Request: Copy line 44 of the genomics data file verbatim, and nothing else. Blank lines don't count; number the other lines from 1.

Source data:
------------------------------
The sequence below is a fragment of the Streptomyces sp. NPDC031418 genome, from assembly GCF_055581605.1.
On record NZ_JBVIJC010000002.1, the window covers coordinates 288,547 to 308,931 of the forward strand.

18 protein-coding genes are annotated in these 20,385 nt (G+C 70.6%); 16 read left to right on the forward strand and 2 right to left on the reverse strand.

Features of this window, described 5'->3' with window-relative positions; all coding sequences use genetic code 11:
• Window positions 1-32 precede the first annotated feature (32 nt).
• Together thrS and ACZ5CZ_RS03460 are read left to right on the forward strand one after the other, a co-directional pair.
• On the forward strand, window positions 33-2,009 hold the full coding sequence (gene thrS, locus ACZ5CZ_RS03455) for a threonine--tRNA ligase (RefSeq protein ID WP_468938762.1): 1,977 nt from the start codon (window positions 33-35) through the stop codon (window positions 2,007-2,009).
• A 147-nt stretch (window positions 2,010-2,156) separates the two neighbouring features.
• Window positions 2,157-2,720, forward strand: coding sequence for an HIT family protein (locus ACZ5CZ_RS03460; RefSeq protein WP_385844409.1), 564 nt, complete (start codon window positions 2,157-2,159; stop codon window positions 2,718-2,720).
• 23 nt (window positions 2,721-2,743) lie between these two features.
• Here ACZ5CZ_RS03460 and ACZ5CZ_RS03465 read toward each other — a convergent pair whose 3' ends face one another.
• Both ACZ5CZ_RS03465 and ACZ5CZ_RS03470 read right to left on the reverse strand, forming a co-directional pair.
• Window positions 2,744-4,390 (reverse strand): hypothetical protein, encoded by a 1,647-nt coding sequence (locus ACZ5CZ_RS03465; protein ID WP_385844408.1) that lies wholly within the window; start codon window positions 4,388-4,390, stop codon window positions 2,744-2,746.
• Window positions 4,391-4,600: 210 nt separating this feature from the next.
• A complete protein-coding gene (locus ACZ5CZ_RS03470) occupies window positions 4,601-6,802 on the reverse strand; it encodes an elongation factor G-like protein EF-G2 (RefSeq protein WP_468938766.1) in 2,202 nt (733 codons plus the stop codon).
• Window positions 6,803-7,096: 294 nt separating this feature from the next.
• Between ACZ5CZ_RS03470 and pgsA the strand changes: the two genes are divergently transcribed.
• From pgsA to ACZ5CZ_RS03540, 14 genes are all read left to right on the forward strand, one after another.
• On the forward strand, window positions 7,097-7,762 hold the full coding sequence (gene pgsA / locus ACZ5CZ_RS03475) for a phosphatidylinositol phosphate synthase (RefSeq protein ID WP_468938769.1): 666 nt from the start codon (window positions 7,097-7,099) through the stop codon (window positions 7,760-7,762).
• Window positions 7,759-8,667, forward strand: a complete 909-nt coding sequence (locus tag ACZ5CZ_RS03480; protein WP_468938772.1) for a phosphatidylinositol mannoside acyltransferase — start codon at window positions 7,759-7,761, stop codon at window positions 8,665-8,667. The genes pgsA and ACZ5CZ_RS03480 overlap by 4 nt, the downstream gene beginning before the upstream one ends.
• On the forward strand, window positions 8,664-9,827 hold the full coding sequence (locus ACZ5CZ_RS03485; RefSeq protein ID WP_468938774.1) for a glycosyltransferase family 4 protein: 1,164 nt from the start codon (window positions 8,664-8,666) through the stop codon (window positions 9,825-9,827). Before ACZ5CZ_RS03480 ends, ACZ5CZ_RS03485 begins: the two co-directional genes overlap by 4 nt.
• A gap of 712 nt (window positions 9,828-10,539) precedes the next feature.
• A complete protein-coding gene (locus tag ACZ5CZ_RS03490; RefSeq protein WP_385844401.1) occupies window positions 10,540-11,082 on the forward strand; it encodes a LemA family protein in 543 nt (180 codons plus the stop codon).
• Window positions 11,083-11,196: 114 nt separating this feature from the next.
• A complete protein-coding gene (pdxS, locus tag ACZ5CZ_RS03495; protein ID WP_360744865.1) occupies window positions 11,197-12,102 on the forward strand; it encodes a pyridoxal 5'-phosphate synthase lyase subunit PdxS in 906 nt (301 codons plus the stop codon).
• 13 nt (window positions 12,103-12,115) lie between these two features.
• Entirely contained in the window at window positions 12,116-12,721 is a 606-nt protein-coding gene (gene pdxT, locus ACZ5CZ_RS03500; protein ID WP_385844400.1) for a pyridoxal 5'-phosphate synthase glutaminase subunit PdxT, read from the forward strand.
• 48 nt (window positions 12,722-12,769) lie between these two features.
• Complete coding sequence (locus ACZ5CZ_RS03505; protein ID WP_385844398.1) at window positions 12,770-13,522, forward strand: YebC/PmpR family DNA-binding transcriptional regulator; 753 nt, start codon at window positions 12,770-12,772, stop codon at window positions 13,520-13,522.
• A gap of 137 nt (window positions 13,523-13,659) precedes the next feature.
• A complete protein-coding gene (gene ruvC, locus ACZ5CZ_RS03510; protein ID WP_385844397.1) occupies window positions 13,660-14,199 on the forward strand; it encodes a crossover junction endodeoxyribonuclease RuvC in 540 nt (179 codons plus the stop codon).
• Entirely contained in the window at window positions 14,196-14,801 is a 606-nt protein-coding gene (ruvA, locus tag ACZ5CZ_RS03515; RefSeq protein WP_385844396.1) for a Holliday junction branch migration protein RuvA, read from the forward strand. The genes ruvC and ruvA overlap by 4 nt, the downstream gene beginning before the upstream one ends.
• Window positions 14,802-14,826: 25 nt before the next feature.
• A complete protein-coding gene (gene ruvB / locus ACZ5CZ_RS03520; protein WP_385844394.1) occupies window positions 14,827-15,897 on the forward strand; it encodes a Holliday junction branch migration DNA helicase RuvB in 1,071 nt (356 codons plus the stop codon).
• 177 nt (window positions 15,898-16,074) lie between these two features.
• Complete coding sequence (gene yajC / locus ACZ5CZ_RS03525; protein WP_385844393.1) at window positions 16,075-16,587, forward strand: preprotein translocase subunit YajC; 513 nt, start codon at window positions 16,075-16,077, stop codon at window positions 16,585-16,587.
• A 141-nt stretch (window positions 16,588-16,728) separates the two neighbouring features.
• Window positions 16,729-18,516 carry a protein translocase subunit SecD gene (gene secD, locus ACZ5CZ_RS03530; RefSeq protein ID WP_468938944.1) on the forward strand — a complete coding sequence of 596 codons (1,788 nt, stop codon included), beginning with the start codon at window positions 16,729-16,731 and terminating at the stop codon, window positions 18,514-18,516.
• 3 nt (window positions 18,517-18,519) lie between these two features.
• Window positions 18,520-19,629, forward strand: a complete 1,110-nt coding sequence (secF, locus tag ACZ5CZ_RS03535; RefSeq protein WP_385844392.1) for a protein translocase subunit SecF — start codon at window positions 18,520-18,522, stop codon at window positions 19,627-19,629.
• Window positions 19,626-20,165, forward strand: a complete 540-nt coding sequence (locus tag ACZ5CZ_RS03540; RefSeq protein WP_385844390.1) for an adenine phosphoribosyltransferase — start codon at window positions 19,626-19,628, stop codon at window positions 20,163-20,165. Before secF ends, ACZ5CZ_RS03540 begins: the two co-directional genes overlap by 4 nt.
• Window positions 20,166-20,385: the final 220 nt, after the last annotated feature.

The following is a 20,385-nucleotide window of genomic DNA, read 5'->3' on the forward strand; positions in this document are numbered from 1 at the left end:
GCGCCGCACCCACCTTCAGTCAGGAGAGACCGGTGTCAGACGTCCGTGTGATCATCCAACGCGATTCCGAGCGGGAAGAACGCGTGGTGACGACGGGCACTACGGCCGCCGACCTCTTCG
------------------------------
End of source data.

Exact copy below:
GCGCCGCACCCACCTTCAGTCAGGAGAGACCGGTGTCAGACGTCCGTGTGATCATCCAACGCGATTCCGAGCGGGAAGAACGCGTGGTGACGACGGGCACTACGGCCGCCGACCTCTTCG